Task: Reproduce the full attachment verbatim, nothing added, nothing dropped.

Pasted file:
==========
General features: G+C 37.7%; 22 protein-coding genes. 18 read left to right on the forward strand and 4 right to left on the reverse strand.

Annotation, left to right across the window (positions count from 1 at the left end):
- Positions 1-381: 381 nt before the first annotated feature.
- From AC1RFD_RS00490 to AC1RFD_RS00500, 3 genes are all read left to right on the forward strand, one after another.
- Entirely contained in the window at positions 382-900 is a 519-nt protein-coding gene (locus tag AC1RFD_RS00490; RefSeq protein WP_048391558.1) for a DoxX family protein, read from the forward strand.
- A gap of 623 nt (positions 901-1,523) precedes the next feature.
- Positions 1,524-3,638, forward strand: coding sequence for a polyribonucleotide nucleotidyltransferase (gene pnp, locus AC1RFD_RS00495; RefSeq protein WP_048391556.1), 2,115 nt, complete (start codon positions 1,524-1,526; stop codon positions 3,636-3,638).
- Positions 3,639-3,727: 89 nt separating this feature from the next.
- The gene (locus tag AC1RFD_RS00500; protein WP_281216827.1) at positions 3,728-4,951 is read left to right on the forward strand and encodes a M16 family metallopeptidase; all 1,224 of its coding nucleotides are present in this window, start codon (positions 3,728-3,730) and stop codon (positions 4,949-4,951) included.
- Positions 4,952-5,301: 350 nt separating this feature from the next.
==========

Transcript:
General features: G+C 37.7%; 22 protein-coding genes. 18 read left to right on the forward strand and 4 right to left on the reverse strand.

Annotation, left to right across the window (positions count from 1 at the left end):
- Positions 1-381: 381 nt before the first annotated feature.
- From AC1RFD_RS00490 to AC1RFD_RS00500, 3 genes are all read left to right on the forward strand, one after another.
- Entirely contained in the window at positions 382-900 is a 519-nt protein-coding gene (locus tag AC1RFD_RS00490; RefSeq protein WP_048391558.1) for a DoxX family protein, read from the forward strand.
- A gap of 623 nt (positions 901-1,523) precedes the next feature.
- Positions 1,524-3,638, forward strand: coding sequence for a polyribonucleotide nucleotidyltransferase (gene pnp, locus AC1RFD_RS00495; RefSeq protein WP_048391556.1), 2,115 nt, complete (start codon positions 1,524-1,526; stop codon positions 3,636-3,638).
- Positions 3,639-3,727: 89 nt separating this feature from the next.
- The gene (locus tag AC1RFD_RS00500; protein WP_281216827.1) at positions 3,728-4,951 is read left to right on the forward strand and encodes a M16 family metallopeptidase; all 1,224 of its coding nucleotides are present in this window, start codon (positions 3,728-3,730) and stop codon (positions 4,949-4,951) included.
- Positions 4,952-5,301: 350 nt separating this feature from the next.